Local, natural and organic are the new consumer definitions of “health” in USA, Technomic finds
Consumers perceptions of what is considered healthy eating at restaurants are changing according to a new report by market research firm Technomic.
The Healthy Eating Consumer Trend Report by Technomic has found that 50 per cent of US consumers would like restaurants to offer more healthy food, as they would order these options if available.
The new report finds that contemporary definitions of health are now strongly associated with ‘local’, ‘natural’, ‘organic’ and ‘sustainable’ food and drink. Additionally, consumers are seeking more of a ‘balanced and personal approach’ to healthy eating—seeking out ‘better-for-you foods’, while enjoying ‘occasional indulgences’.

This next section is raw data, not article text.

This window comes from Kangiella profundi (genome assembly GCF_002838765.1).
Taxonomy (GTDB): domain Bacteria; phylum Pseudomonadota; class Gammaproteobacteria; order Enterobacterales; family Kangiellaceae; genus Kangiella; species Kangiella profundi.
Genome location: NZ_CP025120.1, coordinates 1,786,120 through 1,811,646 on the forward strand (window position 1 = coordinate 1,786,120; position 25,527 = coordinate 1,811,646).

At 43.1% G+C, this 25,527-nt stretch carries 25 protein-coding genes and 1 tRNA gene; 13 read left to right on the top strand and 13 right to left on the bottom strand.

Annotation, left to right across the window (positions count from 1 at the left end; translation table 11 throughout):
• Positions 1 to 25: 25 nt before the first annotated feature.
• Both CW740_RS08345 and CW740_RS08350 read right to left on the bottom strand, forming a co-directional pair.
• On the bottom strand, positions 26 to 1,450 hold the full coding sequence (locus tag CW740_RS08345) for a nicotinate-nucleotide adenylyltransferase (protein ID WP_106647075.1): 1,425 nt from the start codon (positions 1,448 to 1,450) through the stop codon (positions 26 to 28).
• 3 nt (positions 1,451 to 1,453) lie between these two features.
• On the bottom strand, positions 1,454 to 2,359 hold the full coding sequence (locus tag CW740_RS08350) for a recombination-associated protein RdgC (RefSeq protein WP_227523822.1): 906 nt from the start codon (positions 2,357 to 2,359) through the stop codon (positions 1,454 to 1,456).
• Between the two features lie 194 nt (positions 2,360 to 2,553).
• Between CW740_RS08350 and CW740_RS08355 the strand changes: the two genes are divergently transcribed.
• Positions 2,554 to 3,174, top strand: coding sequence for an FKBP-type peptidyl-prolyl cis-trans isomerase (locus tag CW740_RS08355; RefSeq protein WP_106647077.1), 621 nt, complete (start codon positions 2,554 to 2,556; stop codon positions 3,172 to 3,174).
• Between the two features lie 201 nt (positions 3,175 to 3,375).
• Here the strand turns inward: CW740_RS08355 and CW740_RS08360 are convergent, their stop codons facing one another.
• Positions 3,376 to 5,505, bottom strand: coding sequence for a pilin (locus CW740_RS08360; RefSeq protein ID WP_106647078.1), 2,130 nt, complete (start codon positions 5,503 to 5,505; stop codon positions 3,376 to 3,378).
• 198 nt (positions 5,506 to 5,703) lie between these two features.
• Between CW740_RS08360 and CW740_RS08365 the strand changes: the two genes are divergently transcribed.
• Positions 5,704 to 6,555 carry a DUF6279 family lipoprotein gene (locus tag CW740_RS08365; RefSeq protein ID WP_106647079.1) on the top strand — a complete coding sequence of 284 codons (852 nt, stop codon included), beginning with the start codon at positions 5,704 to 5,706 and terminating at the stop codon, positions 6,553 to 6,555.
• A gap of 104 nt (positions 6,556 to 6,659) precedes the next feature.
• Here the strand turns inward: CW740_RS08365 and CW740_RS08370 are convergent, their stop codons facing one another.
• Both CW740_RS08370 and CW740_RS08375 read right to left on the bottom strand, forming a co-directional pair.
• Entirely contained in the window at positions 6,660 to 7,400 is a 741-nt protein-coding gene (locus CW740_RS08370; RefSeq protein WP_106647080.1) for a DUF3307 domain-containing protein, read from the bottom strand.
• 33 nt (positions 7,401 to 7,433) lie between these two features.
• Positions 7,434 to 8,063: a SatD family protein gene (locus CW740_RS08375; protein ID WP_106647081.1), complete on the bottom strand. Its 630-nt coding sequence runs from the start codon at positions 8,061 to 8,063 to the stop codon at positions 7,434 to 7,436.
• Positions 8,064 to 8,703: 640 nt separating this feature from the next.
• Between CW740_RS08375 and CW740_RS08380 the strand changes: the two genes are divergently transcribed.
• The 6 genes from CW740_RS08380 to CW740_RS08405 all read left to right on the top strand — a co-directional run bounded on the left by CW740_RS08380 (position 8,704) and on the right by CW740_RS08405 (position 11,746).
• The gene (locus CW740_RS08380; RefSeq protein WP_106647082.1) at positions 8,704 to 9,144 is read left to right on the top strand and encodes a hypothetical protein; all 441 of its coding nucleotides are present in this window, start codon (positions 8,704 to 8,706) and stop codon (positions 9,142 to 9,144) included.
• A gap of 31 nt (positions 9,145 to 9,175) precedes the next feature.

Technomic reports that 50 per cent of US consumers said that descriptors such as ‘low salt’, ‘low fat’ and ‘low sugar’ clearly signal health, yet strongly detract from the taste of food. Foods that indicate a ‘serving of fruit or vegetables’, or ‘100 per cent whole wheat’ highlight health on the menu, while strongly enhancing consumers’ taste perceptions.
Darren Tristano, Vice President of Technomic said that there has been a shift in what consumers define as “health,”
“We’re seeing more consumers gravitate toward health-halo claims—such as local, natural and organic, as well as whole-wheat and free-range,” Mr Tristano said.
“Operators can leverage this growing interest in the health halo by developing the kinds of menu offerings that can underscore health without detracting from the taste perception,” he added.
Technomic’s Healthy Eating Consumer Trend Report is a comprehensive study exploring healthy dining and health-attribute purchase drivers from 1,500 US consumers.
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